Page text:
Most of us are familiar with LAMP, the most popular free/open source solution stack in use today. There is an, not as popular, alternative that database intensive site owners might be interested in: LAIP. While LAMP stands for Linux, Apache, MySQL and PHP; LAIP swaps out Oracle’s MySQL server for IBM’s Informix database server.
There have been many advancements in MySQL 5.5, a majority of them have been towards improving performance and scalability. InnoDB is now the default storage engine, which provides higher levels of performance and reliability than MyISAM. InnoDB 1.1 that is, a rearchitected InnoDB with many performance and scalability features over and above the built-in InnoDB in 5.1 and before. The industry switch from increasing CPU clock speed, to increasing the number of cores, left MySQL with a number of bottlenecks that prevented it from taking advantage of the extra processing cycles made available. This is no longer the case with MySQL 5.5, which takes full advantage of SMP systems. One area however, that I feel will be of particular interest to web hosts, are the advances in database replication in MySQL 5.5.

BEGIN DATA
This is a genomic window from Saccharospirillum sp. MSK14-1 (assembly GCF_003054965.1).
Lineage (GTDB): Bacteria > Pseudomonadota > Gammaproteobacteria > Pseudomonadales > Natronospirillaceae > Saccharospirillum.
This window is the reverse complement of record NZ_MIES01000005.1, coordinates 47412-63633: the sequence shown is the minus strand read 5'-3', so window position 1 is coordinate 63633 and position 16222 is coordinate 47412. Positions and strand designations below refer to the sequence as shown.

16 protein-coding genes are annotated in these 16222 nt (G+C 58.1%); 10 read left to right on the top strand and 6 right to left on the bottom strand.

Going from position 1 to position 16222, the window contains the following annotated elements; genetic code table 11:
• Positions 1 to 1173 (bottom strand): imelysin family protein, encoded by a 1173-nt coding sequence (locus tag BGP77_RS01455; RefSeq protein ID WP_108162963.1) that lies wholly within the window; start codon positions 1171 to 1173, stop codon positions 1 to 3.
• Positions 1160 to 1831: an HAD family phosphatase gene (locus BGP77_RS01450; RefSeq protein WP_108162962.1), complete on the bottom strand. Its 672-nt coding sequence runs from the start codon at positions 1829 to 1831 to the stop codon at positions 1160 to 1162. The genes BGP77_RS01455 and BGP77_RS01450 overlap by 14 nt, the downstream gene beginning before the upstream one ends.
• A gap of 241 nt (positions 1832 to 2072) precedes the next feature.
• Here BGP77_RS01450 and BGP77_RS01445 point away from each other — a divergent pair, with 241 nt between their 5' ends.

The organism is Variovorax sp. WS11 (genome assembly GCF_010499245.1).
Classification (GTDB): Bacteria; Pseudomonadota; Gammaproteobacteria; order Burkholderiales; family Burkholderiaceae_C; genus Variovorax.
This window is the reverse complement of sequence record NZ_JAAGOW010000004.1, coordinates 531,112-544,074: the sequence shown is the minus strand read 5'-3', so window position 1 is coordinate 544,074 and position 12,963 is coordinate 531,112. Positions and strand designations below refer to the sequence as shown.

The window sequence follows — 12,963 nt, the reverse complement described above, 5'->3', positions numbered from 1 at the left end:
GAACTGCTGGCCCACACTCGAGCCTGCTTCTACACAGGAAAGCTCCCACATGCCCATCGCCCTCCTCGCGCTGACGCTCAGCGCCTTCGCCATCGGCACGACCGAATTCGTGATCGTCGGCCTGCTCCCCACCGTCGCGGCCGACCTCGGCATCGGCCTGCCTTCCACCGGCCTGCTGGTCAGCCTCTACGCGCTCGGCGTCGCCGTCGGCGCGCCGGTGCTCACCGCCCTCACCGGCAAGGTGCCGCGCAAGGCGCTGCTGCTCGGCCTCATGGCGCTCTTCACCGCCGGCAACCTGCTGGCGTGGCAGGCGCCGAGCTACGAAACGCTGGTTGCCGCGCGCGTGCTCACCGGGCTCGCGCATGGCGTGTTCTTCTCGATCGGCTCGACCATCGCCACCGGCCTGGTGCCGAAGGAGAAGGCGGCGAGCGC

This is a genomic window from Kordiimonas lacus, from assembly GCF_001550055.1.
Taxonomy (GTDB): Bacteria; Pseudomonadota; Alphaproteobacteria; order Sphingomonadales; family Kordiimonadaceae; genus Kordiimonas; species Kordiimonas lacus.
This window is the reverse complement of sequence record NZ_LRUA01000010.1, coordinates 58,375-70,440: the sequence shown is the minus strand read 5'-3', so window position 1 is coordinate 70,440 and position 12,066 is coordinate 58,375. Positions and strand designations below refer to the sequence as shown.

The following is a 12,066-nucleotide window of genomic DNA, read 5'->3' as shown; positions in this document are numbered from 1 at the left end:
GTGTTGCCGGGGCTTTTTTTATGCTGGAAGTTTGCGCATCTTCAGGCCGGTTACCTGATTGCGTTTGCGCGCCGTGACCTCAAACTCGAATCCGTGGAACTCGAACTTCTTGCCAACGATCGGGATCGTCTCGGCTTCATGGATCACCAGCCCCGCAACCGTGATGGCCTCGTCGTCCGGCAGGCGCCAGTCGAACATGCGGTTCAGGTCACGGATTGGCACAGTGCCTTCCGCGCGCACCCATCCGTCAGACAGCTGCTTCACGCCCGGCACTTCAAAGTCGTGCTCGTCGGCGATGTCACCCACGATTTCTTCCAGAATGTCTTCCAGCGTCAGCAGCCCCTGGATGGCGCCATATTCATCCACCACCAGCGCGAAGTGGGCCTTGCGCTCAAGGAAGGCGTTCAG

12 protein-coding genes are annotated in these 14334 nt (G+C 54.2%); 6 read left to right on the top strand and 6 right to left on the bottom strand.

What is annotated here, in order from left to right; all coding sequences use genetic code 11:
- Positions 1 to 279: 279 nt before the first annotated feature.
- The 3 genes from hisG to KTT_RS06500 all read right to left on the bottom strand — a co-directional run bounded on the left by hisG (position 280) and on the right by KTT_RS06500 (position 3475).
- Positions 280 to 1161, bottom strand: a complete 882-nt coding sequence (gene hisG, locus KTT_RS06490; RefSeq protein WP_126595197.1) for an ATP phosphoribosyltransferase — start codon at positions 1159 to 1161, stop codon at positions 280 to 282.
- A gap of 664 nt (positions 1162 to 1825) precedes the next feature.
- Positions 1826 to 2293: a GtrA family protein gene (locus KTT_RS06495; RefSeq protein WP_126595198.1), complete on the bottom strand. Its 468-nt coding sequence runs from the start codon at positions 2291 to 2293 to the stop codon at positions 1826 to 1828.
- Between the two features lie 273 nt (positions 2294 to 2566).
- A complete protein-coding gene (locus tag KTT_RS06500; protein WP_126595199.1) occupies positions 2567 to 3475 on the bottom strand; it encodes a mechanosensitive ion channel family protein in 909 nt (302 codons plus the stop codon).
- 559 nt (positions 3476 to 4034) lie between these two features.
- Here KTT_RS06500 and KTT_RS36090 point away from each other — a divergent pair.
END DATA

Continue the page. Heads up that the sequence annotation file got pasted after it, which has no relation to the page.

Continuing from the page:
MySQL is an important service in the Web-Hosting industry. Almost 80% of websites on the Internet are database driven. In a shared hosting environment, the availability of this service is critical.
Many times, I have come across the problem of some particular database query taking more time to execute or using more resources. Eventually the result is high load on the server. This can be due to a sequential query to select a particular value from a large table which is not optimized.
A simple approach can be adopted to find the query and table involved. To do this you can enable slow query logging.